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Title: A lifestyle modification programme for people with Obstructive Sleep Apnoea (OSA) at high risk of Cardiovascular Disease (CVD) and Dysglycaemia
Authors: Thomasouli, Maria-Anna
Supervisors: Khunti, Kamlesh
Davies, Melanie
Award date: 1-Apr-2014
Presented at: University of Leicester
Abstract: The aim of the work reported in this thesis was centred on the development of a fit for purpose structured education lifestyle modification programme for the self-management of Obstructive Sleep Apnoea (OSA). The programme aimed to promote compliance to Continuous Positive Airway Pressure (CPAP) therapy and increase physical activity levels. A mixed method study, the Predicting the Use of Continuous Positive Airway Pressure Therapy in Obstructive Sleep Apnoea in a UK population: The PUCOSA-UK study was carried out to explore the interplay of potential psycho-social predictors of CPAP adherence using a strong framework of psychology models in newly diagnosed and established OSA patients. The study showed that adherence to CPAP therapy was heavily dependent on the early formation of strong beliefs and preconceptions of the condition and CPAP therapy prior to trialling the therapy. The qualitative element of the study identified a number of common barriers associated with CPAP compliance including inability to recognise symptoms and link to with being diagnosed with OSA, initial negative reactions to the idea of using CPAP therapy, discomfort and inconvenience caused when wearing a CPAP mask and operating a CPAP device, lack of spousal or peer support and self-image issues. A systematic review and meta-analysis was conducted to evaluate the impact of diet, exercise and lifestyle modification interventions with or without CPAP therapy on obesity indices, OSA parameters and quality of life in adults with OSA. Intensive lifestyle intervention programmes were found to be more effective in reducing indices of obesity and in improving OSA parameters than less intensive lifestyle interventions or routine care. A structured education curriculum was written and piloted in small groups. The results of the pilot work combined with the results of the aforementioned studies informed the content of the curriculum. Overall, the patients benefited from attending the education programme and learnt useful self-management skills. Concluding, the findings from the work reported here warrant formal testing of the educational programme in a definitive randomised controlled trial.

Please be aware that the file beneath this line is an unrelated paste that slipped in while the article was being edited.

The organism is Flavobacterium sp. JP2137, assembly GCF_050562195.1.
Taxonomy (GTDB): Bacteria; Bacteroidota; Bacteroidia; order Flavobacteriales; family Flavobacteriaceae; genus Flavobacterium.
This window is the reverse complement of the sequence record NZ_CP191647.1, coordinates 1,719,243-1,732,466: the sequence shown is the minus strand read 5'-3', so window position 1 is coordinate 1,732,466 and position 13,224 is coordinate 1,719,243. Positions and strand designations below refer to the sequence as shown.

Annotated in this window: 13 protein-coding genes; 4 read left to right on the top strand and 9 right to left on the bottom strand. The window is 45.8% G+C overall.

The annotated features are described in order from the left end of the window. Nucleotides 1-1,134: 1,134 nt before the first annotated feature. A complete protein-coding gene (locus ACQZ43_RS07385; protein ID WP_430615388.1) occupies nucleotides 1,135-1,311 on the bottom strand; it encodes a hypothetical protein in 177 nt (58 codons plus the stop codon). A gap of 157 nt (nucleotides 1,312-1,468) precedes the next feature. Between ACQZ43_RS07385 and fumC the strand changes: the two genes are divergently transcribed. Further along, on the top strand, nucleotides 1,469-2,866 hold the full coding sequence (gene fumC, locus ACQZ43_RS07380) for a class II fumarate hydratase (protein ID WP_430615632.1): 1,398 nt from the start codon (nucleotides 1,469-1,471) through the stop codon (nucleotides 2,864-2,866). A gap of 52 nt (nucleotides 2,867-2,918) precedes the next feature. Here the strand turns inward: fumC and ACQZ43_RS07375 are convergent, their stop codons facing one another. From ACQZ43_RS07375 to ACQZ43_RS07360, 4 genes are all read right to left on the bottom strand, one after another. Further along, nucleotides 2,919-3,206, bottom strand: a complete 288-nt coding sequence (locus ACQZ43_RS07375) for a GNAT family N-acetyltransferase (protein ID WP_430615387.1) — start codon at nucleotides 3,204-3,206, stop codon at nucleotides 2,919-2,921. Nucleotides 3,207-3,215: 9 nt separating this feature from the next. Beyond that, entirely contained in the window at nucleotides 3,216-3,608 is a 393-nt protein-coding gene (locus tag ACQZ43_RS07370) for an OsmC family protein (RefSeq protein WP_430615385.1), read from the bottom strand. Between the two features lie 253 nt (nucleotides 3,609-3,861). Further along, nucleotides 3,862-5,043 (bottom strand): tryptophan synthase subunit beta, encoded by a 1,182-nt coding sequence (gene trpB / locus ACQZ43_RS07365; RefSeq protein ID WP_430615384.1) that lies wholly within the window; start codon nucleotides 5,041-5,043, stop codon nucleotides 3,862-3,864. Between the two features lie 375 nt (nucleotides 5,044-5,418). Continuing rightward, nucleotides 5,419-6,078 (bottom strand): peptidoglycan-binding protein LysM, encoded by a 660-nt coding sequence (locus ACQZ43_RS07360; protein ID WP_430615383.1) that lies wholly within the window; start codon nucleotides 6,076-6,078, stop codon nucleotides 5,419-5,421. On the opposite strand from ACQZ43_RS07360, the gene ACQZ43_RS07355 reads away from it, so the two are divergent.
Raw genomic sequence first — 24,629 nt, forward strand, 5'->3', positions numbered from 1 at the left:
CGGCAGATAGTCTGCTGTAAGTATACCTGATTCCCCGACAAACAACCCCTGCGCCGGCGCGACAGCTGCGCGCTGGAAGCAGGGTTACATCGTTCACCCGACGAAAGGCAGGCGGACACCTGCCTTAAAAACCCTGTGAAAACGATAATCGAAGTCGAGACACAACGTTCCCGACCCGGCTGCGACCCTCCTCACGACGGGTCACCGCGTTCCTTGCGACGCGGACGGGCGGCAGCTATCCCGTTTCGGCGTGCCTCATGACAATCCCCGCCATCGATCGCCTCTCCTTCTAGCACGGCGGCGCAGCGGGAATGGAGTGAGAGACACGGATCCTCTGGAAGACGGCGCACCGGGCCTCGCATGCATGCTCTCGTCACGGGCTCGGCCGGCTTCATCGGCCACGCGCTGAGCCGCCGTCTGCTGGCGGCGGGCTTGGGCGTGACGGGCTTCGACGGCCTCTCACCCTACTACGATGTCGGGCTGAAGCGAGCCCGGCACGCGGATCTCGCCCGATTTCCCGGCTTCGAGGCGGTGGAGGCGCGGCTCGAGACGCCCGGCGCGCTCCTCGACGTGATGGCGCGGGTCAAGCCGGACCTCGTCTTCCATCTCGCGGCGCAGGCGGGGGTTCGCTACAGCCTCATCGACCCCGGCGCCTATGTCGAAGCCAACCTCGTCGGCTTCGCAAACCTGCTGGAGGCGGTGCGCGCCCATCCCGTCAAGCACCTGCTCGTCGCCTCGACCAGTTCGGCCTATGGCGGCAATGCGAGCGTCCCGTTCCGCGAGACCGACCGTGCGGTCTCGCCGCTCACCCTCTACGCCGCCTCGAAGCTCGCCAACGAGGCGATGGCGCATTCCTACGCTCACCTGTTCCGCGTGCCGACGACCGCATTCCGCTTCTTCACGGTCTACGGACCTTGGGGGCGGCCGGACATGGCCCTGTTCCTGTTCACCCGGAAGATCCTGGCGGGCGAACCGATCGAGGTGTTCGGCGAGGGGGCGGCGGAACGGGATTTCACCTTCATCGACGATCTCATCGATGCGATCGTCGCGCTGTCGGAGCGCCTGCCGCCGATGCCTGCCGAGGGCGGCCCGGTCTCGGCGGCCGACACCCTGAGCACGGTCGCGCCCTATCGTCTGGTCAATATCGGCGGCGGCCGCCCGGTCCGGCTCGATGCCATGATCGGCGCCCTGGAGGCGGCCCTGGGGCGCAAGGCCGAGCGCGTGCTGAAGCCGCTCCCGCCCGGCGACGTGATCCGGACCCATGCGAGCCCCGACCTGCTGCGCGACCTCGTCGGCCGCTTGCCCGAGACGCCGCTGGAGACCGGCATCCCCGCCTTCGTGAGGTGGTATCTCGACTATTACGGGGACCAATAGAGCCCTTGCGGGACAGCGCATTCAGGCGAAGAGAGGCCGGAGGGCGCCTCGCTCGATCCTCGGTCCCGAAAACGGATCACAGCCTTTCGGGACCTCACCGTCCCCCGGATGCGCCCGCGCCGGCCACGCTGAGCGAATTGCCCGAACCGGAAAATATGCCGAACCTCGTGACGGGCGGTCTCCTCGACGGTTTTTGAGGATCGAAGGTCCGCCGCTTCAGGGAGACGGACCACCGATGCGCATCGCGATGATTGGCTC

Type: Thesis
Level: Doctoral
Qualification: PhD
Rights: Copyright © the author. All rights reserved.
Appears in Collections:Theses, Dept. of Health Sciences
Leicester Theses

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